This blog posts delves into the mobility data and trip hop movement patterns for one
The story of how a SF Bay Area startup embraced government technology and civic innovation
Technology startups in the San Francisco Bay Area, in Silicon Valley, the global hot spot for innovation, do not particularly have it easy.
Each day, we see, hear and read about the many challenges faced by startups: the early stage funding headwinds, the series A chasm, the battle for technology talent, the ridiculous cost of office space, the extraordinary demands for perks and benefits. The list goes on and on.
What we might fail to realize as technology startups is that we live privileged lives. Our collective problems pale in comparison with the real challenges faced by local communities, underserved neighborhoods and demographics, the homeless and the jobless.
The private sector should be part of the broader civic community in tackling some of our biggest challenges. Specifically the technology sector needs to get more involved in thinking about social impact and solving real world problems that affect billions of lives every day.
Social Impact Now
Social impact cannot be an afterthought. It needs to be interwoven into the very fabric of the technology ecosystem. Every technology company should consider dedicating a fraction of their time, energy, and resources to understand how their technology platform could be extended to address the needs of the broader community.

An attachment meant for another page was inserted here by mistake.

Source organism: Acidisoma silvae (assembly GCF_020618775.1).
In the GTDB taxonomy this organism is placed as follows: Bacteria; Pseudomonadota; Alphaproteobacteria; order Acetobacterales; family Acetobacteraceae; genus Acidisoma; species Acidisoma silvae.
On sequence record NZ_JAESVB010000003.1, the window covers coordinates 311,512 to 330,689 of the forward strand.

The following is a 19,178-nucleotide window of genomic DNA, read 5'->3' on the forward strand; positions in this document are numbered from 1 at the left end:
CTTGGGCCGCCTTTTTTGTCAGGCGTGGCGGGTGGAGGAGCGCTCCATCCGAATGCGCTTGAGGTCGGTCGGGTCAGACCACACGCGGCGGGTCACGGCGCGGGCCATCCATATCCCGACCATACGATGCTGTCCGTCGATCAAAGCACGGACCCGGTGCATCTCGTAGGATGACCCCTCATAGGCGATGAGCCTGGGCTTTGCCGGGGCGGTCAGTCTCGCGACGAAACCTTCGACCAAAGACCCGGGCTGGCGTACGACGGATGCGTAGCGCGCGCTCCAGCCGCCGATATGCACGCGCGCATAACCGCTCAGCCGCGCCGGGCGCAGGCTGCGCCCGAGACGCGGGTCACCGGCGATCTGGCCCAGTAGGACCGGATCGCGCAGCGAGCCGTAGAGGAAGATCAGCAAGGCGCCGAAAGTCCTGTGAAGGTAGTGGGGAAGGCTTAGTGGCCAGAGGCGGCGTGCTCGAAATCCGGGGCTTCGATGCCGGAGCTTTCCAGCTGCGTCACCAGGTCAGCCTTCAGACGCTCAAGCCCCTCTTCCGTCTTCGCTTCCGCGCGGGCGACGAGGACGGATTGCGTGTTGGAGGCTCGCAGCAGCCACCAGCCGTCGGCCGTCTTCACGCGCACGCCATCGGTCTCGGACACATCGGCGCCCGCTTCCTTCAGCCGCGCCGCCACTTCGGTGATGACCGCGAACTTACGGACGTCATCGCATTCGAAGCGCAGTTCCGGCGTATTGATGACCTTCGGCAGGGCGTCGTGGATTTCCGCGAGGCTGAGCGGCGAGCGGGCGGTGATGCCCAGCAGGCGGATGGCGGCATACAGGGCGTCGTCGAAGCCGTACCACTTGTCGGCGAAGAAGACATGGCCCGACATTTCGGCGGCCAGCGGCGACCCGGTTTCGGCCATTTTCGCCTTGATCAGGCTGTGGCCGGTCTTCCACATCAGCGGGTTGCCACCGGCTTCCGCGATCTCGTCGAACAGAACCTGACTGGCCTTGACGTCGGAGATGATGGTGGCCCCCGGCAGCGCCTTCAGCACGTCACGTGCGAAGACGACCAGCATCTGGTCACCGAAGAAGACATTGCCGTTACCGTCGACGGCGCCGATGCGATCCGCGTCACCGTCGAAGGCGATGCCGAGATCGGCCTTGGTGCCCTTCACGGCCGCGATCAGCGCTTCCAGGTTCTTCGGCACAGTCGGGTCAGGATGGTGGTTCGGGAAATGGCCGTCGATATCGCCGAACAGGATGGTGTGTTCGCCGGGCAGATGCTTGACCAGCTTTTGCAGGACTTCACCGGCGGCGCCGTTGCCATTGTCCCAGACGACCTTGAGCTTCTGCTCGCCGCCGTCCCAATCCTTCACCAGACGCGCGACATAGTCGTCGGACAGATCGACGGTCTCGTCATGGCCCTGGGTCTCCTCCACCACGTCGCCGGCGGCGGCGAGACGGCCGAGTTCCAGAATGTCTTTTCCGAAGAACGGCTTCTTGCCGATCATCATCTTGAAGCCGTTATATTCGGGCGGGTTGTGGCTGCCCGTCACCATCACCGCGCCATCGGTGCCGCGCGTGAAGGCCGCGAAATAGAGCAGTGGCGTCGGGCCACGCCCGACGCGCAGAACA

Every startup should contemplate how their intellectual property could be leveraged beyond building protective moats to also enrich the local neighborhoods, towns, districts, cities, counties, by making them safer, healthier and happier places to live.
A Core Tenet
When we founded CITYDATA.ai, we established the core tenets for the company. One of our core tenets was:
For every new problem CITYDATA.ai takes on in the private sector, we are committed to solving a civic challenge in the public sector.
We believed this policy would ensure that as a company, we stayed grounded in reality, always in touch with the real world, solving real problems that make a positive social impact, continuously contributing to and making progress towards a stronger democracy and the greater good of humanity.
Enter STIR 2016
With this policy in place, we set about looking for the most appropriate programs and avenues for setting our policy into action.
And that's how we discovered STIR, the Startup in Residence Program, organized by the Cities of San Francisco, San Leandro, Oakland and West Sacramento. We were truly fortunate that Jeremy Goldberg and Jay Nath believed in our vision and invited CITYDATA.ai to participate in the STIR 2016 program to solve specific problems faced by local government.
Stay tuned for Part Two, where we detail our phenomenal journey with STIR and highlight the many reasons why we strongly recommend STIR to every startup with a civic bent.